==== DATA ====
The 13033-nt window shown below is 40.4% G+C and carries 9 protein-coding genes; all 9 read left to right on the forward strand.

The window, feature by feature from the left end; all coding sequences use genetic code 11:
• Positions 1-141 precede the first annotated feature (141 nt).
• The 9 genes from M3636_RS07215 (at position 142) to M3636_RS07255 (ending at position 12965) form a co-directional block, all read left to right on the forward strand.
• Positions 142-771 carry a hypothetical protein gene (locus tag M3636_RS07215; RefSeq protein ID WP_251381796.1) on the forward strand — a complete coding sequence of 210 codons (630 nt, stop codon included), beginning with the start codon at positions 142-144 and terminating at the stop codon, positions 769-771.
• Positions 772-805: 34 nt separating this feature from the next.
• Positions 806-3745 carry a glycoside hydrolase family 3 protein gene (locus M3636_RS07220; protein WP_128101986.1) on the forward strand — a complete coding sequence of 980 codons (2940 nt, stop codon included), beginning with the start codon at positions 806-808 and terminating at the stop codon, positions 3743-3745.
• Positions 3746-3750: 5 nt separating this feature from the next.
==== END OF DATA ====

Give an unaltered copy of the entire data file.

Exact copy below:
The 13033-nt window shown below is 40.4% G+C and carries 9 protein-coding genes; all 9 read left to right on the forward strand.

The window, feature by feature from the left end; all coding sequences use genetic code 11:
• Positions 1-141 precede the first annotated feature (141 nt).
• The 9 genes from M3636_RS07215 (at position 142) to M3636_RS07255 (ending at position 12965) form a co-directional block, all read left to right on the forward strand.
• Positions 142-771 carry a hypothetical protein gene (locus tag M3636_RS07215; RefSeq protein ID WP_251381796.1) on the forward strand — a complete coding sequence of 210 codons (630 nt, stop codon included), beginning with the start codon at positions 142-144 and terminating at the stop codon, positions 769-771.
• Positions 772-805: 34 nt separating this feature from the next.
• Positions 806-3745 carry a glycoside hydrolase family 3 protein gene (locus M3636_RS07220; protein WP_128101986.1) on the forward strand — a complete coding sequence of 980 codons (2940 nt, stop codon included), beginning with the start codon at positions 806-808 and terminating at the stop codon, positions 3743-3745.
• Positions 3746-3750: 5 nt separating this feature from the next.